Do you remember that scene from The Matrix where Neo and Trinity are being chased and they stumble upon a helicopter? Neo asks "Can you fly that thing?" Trinity says "Not yet." Trinity then makes a call to Tank back on the ship and "requests" the instructions which are then "downloaded" to her and well...as she puts it: "Let's go!" Trinity now knows everything she needs to know to fly a helicopter. Problem solved.
Crazy, right? Not so much.The Matrix, made back in 1999, was only foreshadowing some of the technology that is now, in 2019, becoming reality. Augmented reality.
Microsoft HoloLens 2, the company's new augmented reality headset, essentially plugs into that Matrix. Except today we call it the cloud. And its potential uses will change the way many of us do business in the very near future.
Augmented reality is not the same as virtual reality. In a virtual reality environment, you're sitting in a room somewhere with a headset that's creating a fake world. In an augmented reality environment, you're in the real world, except your headset is enhancing it with more information to help you navigate the world better.
HoloLens 2 is that headset. There are competitors, of course. But Microsoft's hardware, which was demonstrated at the Mobile World Congress earlier this week, is leading the pack. When it's released later this year I predict it will be snapped up by many companies and developers eager to build applications for it. At $3,500 the price is almost reasonable. And because it's been re-designed for better weight distribution and comfort (some say it fits like a baseball cap) it'll be more easily adopted by companies who will take advantage of its many potential uses. What kind of uses?
Troubleshooting, inspecting, maintaining and fixing machinery on the floor using interactive guides, pointers and diagrams that's taking the real life object into consideration and specifically walking an employee through a procedure. Treating people or animals onsite during an emergency where the medical technician is given immediate visual instructions or is acting as the eyes and ears for a more experienced doctor who's located potentially thousands of miles away. Inspections of infrastructure and facilities where heat maps point out potential problem areas along with steps to repair.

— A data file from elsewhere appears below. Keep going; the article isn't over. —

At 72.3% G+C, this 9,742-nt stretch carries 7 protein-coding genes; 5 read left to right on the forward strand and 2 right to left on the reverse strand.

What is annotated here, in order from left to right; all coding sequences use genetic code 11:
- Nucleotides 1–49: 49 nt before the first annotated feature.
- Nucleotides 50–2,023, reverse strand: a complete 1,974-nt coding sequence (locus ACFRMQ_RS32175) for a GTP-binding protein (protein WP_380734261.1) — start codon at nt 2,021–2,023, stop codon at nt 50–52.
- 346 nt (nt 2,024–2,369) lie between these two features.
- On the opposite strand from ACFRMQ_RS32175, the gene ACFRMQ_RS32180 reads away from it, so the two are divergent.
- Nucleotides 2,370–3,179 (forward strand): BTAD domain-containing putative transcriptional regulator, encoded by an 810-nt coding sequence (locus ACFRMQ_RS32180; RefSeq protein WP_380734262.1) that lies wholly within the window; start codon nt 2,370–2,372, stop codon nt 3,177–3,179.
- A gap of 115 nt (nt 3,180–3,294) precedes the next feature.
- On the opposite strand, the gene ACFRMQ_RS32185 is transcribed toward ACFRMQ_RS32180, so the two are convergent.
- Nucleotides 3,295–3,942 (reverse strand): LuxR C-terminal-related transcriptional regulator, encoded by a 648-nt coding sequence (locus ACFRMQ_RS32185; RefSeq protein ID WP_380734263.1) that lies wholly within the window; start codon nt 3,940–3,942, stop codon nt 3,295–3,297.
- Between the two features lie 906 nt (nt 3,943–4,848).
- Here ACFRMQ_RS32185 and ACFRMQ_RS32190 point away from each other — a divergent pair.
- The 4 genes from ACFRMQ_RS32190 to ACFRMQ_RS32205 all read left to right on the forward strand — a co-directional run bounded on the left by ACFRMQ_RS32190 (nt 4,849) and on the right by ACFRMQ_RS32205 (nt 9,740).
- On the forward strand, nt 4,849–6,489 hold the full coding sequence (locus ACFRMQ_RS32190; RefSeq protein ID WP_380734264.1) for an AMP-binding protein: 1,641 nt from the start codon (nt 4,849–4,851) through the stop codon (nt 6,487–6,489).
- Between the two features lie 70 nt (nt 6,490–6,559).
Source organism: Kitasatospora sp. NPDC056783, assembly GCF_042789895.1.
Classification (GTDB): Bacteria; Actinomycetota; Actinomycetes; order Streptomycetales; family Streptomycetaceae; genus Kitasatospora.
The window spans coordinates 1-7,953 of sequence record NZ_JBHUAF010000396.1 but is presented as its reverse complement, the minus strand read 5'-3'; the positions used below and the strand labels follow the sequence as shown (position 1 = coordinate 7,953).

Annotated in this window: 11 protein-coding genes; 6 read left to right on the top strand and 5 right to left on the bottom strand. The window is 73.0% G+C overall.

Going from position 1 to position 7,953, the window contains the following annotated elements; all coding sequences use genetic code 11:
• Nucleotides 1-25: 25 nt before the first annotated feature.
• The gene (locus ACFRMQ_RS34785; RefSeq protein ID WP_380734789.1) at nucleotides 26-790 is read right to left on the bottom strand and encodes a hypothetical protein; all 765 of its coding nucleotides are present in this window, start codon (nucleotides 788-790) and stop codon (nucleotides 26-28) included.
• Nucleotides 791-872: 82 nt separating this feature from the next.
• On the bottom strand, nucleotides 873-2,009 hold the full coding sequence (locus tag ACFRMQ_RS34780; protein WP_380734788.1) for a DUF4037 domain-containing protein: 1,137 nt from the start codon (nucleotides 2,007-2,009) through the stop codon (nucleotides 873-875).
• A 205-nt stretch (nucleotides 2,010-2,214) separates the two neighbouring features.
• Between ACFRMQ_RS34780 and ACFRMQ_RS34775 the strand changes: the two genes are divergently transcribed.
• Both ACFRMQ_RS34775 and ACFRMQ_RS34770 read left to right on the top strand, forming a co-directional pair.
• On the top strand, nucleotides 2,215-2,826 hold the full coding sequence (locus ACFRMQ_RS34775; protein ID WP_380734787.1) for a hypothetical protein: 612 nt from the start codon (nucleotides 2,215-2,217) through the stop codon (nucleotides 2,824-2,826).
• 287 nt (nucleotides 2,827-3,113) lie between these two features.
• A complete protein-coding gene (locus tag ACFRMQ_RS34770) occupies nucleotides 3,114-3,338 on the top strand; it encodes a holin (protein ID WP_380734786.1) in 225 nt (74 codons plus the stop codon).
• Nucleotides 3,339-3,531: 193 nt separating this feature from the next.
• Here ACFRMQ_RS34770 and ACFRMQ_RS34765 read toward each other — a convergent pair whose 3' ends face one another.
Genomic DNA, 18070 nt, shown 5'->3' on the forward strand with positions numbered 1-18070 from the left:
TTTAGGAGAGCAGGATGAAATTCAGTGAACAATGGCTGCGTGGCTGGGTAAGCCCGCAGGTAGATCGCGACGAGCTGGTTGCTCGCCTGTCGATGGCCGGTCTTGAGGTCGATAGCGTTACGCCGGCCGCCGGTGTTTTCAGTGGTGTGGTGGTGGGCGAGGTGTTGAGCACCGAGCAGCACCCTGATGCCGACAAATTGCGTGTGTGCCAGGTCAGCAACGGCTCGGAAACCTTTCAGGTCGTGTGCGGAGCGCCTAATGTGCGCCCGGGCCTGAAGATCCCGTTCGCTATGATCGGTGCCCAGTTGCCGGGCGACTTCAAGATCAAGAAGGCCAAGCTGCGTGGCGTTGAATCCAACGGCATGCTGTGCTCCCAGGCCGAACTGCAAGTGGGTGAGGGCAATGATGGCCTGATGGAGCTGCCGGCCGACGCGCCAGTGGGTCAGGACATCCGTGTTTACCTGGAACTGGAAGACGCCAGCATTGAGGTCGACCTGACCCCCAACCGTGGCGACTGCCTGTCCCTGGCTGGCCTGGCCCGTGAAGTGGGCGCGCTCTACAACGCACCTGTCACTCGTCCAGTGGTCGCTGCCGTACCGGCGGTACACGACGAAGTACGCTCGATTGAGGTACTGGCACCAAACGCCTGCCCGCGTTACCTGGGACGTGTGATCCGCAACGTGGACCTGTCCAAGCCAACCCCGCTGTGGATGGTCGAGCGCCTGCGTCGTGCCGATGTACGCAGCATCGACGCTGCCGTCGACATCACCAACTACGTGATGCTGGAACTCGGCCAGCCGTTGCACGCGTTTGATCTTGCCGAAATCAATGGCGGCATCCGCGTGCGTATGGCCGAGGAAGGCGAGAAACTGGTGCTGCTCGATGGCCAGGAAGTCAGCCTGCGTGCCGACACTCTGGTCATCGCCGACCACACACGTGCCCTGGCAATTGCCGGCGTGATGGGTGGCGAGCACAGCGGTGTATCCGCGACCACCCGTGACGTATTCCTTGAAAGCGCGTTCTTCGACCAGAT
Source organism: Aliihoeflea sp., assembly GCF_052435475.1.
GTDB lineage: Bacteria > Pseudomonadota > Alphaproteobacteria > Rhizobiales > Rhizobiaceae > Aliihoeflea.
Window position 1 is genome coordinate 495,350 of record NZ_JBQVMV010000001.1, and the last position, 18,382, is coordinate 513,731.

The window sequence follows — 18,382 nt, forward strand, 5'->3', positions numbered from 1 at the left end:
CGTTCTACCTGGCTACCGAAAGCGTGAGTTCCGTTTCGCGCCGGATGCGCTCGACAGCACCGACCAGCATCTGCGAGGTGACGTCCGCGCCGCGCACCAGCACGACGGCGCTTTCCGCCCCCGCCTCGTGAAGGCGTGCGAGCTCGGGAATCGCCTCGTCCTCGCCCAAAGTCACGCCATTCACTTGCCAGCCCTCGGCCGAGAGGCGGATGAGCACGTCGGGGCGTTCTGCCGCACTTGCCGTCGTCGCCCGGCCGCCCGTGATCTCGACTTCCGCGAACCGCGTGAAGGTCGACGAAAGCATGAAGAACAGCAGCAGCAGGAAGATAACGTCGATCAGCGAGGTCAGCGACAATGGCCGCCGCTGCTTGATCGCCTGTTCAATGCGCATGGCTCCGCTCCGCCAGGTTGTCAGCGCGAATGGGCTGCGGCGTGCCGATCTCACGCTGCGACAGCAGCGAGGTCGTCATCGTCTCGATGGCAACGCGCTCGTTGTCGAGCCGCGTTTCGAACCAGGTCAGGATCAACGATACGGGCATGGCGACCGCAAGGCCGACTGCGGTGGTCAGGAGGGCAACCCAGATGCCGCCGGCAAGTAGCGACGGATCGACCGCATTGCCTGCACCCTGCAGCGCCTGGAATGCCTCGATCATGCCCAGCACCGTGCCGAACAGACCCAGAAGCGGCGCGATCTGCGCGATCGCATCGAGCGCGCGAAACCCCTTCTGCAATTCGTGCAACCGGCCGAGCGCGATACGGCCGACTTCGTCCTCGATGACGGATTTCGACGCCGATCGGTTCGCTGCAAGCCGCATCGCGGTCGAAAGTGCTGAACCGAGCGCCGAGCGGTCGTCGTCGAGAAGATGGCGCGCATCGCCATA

How about the enabling of teams located around the world to collaborate on plans, designs, structures and situations as they happen? Or the walk through of homes and properties with a prospective buyer who can't travel to that location? Or a hologram of a colleague or customer that's participating in a meeting? And of course, there's the teaching or guidance of a novice on how to operate complicated equipment, drive a vehicle or yes, even fly a helicopter.
Microsoft's HoloLens can do all of this because the headset is capturing a lot of real-life, physical information from the person who wears it and then using artificial intelligence to process that information. Eye movements are being tracked. The field of view has been expanded. Hand gestures like pointing and pinching and waving are comprehended. Will this thing one day be able to interpret feelings, emotions and the user's personality? I wouldn't count that out either.
Don't dismiss this. Already drones, sensors and even autonomous vehicles are being used by hundreds of companies for mapping, analytics, preventative maintenance, deliveries and construction. These technologies were once considered science fiction. But now they're quickly becoming reality.
HoloLens was once considered just a potential gaming tool. But this is no game. This hardware is all business. So regardless of whether you decide on the red pill or the blue pill, your company is still going to receive a serious does of augmented reality in the not-so-distant future.
Author's note: My company is a Microsoft Partner however I have received no compensation from Microsoft for writing this piece. We sell unrelated products made by Microsoft.